Blunt v. Tomlinson et al
ORDER granting 79 Motion for Summary Judgment of Christopher Tomlinson and the City of Mobile Police Deparment. Signed by Chief Judge Callie V. S. Granade on 04/01/2009. (copy to pltf) (mab)
IN THE UNITED STATES DISTRICT COURT FOR THE SOUTHERN DISTRICT OF ALABAMA SOUTHERN DIVISION GARY BLUNT, Plaintiff, v. CHRISTOPHER TOMLINSON, Defendants. ) ) ) ) ) ) ) ) )
CIVIL ACTION NO. 04-0124-CG-M
ORDER This matter is before the court on the motion of Christopher Tomlinson and the City of Mobile Police Department for summary judgment (Doc. 79), plaintiff's opposition thereto (Doc. 88), and defendants' reply (Doc. 89). The court finds that the City of Mobile Police Department is not a legal entity subject to suit and that Officer Tomlinson is entitled to qualified immunity. Therefore, defendants' motion for summary judgment is due to be granted.
FACTS Plaintiff, Gary Blunt, filed this case seeking compensation for injuries he received during a confrontation on February 23, 2002 between himself and a police officer for the City of Mobile, Christopher Tomlinson. Officer Tomlinson gave the following account of what happened on the morning of February 23, 2002: [W]hile conducting routine patrol I observed a maroon Buick backed up to the side doors of a business and an unknown black male squatting at the trunk. Because I knew that the business was normally closed at this time, and that there had been previous burglaries in the area, I stopped to investigate. As I approached the vehicle I observed a chain extending from the trunk to the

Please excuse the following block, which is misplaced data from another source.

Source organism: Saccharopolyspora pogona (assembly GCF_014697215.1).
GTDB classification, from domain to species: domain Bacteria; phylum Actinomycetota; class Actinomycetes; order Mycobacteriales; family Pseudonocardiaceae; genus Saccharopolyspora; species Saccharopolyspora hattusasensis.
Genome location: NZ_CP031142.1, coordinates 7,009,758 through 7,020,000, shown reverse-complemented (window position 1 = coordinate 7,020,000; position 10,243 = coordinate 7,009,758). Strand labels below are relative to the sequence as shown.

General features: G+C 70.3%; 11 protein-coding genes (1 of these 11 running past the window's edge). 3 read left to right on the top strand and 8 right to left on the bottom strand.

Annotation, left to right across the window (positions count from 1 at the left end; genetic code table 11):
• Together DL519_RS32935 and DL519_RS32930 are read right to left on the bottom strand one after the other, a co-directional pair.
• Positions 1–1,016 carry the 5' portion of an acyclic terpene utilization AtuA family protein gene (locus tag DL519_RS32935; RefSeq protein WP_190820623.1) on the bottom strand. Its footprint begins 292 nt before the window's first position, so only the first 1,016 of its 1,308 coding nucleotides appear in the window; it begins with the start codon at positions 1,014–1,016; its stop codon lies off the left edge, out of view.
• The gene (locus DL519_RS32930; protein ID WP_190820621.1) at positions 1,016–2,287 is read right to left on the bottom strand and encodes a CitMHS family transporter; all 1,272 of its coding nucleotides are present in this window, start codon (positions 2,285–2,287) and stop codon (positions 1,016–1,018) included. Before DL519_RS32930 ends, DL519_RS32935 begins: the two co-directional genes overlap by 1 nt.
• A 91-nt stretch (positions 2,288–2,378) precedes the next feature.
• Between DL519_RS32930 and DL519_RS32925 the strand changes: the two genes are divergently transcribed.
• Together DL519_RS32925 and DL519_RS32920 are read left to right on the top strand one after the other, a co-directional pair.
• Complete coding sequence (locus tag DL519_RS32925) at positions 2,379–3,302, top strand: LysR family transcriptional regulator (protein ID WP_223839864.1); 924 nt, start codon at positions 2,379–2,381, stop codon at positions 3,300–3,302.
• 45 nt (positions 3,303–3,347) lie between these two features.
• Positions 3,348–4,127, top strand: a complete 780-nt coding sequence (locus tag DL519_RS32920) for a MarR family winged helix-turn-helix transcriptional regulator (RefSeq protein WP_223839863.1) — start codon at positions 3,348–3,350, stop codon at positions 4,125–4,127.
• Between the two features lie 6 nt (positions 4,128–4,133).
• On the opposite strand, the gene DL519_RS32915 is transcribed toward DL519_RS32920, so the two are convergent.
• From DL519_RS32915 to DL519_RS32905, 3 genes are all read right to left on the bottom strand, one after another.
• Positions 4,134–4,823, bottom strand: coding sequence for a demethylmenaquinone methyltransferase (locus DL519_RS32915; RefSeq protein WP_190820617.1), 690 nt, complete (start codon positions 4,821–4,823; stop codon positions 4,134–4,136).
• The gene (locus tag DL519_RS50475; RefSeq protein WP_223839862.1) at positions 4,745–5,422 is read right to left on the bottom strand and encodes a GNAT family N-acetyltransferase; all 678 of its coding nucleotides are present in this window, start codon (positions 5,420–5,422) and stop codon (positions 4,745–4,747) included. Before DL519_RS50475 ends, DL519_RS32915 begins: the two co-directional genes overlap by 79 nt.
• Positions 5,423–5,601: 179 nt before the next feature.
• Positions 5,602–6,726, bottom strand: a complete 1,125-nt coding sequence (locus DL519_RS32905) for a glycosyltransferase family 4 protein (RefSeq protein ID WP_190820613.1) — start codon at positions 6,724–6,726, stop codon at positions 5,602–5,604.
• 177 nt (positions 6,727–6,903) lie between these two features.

undercarriage of the vehicle. I made contact with the black male who was later identified as Gary Blunt. Mr. Blunt stated he was having car problems and walked to the driver's door. I ordered Mr. Blunt to stop and conducted a pat down during which time I felt a screwdriver inside Mr. Blunt's clothing. While patting Mr. Blunt down, I observed the doors of the business had been damaged. At that point I attempted to detain him. Mr. Blunt tried to break free of my grip but was unable to do so. He then began swinging his closed fists at me and striking me with his closed fists. I attempted to subdue him. During the struggle Mr. Blunt made various comments including that he would kill me. While attempting to subdue Mr. Blunt, he broke free and ran back toward the car. I grabbed him and brought him to the ground. During this time the vehicle drove off. I was unaware that anyone else was there inside the car, or in the immediate vicinity, until the vehicle drove away. Mr. Blunt continued to struggle and strike me. I finally subdued Mr. Blunt, and he ceased struggling and striking me. At that time Lt. Gill, of the Mobile Police Department arrived on the scene. I indicated to Lt. Gill that I had the situation under control and that he should pursue the vehicle. When I attempted to place handcuffs on Mr. Blunt he rolled away and broke my grip on him. He tried to run away but I stopped him. He again began swinging his closed fists at me and striking me, and I once again attempted to subdue him. As I attempted to subdue Mr. Blunt, I felt my duty belt being pulled around my waist from the side to the front. When I looked down, Mr. Blunt had grasped both hands around my weapon and was attempting to remove it from my holster. I attempted to break Mr. Blunt's grasp on my weapon and I ordered him to release it. Mr. Blunt refused to release his grasp on my weapon and I was unable to break his grasp. I felt my weapon being pulled out of the holster. I attempted to subdue Mr. Blunt by pulling him to the ground. When we fell to the ground I felt my holster and it was empty. At that point I believed Mr. Blunt had my weapon and was about to shoot me. I removed my back-up weapon from my ankle holster and fired twice. Mr. Blunt then began running away. Back-up officers arrived at the scene and we were able to locate and handcuff Mr. Blunt. (Tomlinson Affid.). In contrast, Gary Blunt gave the following account of the incident in his affidavit: On and about February 23, 2002, I was shot by Mobile Police Officer Christopher Tomlinson, who had Blunt pinned down on the ground and restrained. I was placed under arrest by Officer Tomlinson, and at all times this Officer was loud, making comments about he was tired of this "Shit" and it all ends here this night. 2